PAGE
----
As traditional sports are completely on hold for now, all eyes are on esports. Sponsors and broadcasters are looking to esports to fill the live content vacuum.
“The changing environment is turning both consumer and advertiser attention toward the video gaming content space, with esports being a major part of this”, said managing director of Nielsen Esports Nicole Pike.
More and more sports organizations are realizing the opportunity too, and organizations such as the Premier League are taking a turn into esports.
On the 21st of April the ePremier League Invitational Tournament started – a weeklong FIFA tournament aired on NBC. All matches are broadcasted and livestreamed on nbcsports.com, the Premier League’s site and social media as well as Sky Sports’ Twitch and YouTube. A number of star athletes partake including Alexander-Arnold from Liverpool and Raheem Sterling from Manchester City, and all prize money from the tournament are donated to the National Health Service.
Major League Baseball’s latest video game collaboration is a tournament of all-time greatest players called “The Dream Bracket”. An online competition made up of all 30 MLB clubs, whose 26-player rosters comprises the greatest stars in team history. The entire competition is live streamed by the title sponsor DraftKings, on MLB’s Twitch channel and social media from April 21 to May 4.
Proximus, one of the biggest broadcasters of live sports in Belgium is also dedicated to growing the esports scene in this region. As an effort to keep sports fans digitally engaged they partnered up with the Belgian Pro League and launched the Proximus Pro League e-Cup. With StriveCloud as a technology partner they created an online FIFA tournament in which fans can enrol to represent their favourite team and play against each other. Fans are invited by Proximus and the Belgian Pro League to register on the platform where they are able to compete against other players for points and prizes.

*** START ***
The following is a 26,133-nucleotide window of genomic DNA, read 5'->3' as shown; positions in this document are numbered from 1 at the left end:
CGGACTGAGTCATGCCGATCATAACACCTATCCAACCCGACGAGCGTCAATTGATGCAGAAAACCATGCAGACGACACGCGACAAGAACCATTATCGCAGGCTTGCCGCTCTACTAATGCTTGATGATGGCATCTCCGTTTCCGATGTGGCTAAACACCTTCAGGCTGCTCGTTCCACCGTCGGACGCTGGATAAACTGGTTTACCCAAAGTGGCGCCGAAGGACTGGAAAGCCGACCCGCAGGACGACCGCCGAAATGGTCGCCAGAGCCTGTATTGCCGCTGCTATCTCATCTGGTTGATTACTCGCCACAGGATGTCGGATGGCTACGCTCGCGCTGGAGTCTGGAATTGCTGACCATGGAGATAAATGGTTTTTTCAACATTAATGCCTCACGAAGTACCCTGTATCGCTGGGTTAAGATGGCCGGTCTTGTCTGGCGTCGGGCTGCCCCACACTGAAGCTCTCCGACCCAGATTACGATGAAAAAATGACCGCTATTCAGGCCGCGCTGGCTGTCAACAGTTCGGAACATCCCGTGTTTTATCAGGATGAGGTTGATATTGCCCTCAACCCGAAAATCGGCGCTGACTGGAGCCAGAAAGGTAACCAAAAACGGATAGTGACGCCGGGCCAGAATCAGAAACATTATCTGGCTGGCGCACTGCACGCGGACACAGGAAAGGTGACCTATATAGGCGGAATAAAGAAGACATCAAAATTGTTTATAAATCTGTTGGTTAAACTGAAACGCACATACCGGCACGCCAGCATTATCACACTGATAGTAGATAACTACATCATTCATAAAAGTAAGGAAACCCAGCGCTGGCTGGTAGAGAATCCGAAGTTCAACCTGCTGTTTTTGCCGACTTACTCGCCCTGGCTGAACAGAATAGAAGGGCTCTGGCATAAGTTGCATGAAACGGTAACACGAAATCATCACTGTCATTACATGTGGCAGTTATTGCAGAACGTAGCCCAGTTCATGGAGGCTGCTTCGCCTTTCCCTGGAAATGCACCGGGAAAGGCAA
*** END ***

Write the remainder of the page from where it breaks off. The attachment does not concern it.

By organizing digital competitions, all football clubs in the Belgium Pro League were able to turn fans’ eyeballs back to the club and retain engagement during the coronavirus lockdown. Within the first hours of going live, the platform registered over 2,000 fan sign-ups. Moreover, the fans liked the experience so much that over 3,000 matches were played in just 2 days. One player even played 100 matches in that time which is over 12 hours daily. That is equal to watching over 3 football matches a day!